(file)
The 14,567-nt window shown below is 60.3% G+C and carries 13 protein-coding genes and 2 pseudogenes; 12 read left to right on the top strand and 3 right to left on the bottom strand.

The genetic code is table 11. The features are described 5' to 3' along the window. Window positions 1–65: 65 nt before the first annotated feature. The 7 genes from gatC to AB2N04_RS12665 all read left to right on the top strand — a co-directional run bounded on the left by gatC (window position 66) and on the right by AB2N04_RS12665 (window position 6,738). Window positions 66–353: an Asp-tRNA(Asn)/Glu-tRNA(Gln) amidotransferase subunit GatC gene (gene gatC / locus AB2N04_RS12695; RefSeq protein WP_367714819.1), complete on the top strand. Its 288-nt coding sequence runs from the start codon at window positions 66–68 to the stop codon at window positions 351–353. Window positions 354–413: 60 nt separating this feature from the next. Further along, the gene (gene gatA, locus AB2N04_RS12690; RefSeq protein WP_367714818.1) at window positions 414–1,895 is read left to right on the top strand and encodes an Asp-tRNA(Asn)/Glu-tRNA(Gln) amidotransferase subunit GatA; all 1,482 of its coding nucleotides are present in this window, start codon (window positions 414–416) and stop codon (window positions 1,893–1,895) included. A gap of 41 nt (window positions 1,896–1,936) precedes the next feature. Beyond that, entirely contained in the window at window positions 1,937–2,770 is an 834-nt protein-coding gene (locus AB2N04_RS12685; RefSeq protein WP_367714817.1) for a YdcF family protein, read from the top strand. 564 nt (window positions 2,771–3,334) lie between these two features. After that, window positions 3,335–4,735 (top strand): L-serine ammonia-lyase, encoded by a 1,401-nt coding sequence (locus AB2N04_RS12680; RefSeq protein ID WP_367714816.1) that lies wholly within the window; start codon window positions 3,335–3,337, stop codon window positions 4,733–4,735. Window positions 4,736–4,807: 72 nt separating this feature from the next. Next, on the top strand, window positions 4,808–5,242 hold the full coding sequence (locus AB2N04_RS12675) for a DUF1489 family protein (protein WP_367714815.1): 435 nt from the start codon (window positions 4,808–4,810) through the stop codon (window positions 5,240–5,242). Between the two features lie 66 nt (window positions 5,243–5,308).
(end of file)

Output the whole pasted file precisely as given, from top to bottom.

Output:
The 14,567-nt window shown below is 60.3% G+C and carries 13 protein-coding genes and 2 pseudogenes; 12 read left to right on the top strand and 3 right to left on the bottom strand.

The genetic code is table 11. The features are described 5' to 3' along the window. Window positions 1–65: 65 nt before the first annotated feature. The 7 genes from gatC to AB2N04_RS12665 all read left to right on the top strand — a co-directional run bounded on the left by gatC (window position 66) and on the right by AB2N04_RS12665 (window position 6,738). Window positions 66–353: an Asp-tRNA(Asn)/Glu-tRNA(Gln) amidotransferase subunit GatC gene (gene gatC / locus AB2N04_RS12695; RefSeq protein WP_367714819.1), complete on the top strand. Its 288-nt coding sequence runs from the start codon at window positions 66–68 to the stop codon at window positions 351–353. Window positions 354–413: 60 nt separating this feature from the next. Further along, the gene (gene gatA, locus AB2N04_RS12690; RefSeq protein WP_367714818.1) at window positions 414–1,895 is read left to right on the top strand and encodes an Asp-tRNA(Asn)/Glu-tRNA(Gln) amidotransferase subunit GatA; all 1,482 of its coding nucleotides are present in this window, start codon (window positions 414–416) and stop codon (window positions 1,893–1,895) included. A gap of 41 nt (window positions 1,896–1,936) precedes the next feature. Beyond that, entirely contained in the window at window positions 1,937–2,770 is an 834-nt protein-coding gene (locus AB2N04_RS12685; RefSeq protein WP_367714817.1) for a YdcF family protein, read from the top strand. 564 nt (window positions 2,771–3,334) lie between these two features. After that, window positions 3,335–4,735 (top strand): L-serine ammonia-lyase, encoded by a 1,401-nt coding sequence (locus AB2N04_RS12680; RefSeq protein ID WP_367714816.1) that lies wholly within the window; start codon window positions 3,335–3,337, stop codon window positions 4,733–4,735. Window positions 4,736–4,807: 72 nt separating this feature from the next. Next, on the top strand, window positions 4,808–5,242 hold the full coding sequence (locus AB2N04_RS12675) for a DUF1489 family protein (protein WP_367714815.1): 435 nt from the start codon (window positions 4,808–4,810) through the stop codon (window positions 5,240–5,242). Between the two features lie 66 nt (window positions 5,243–5,308).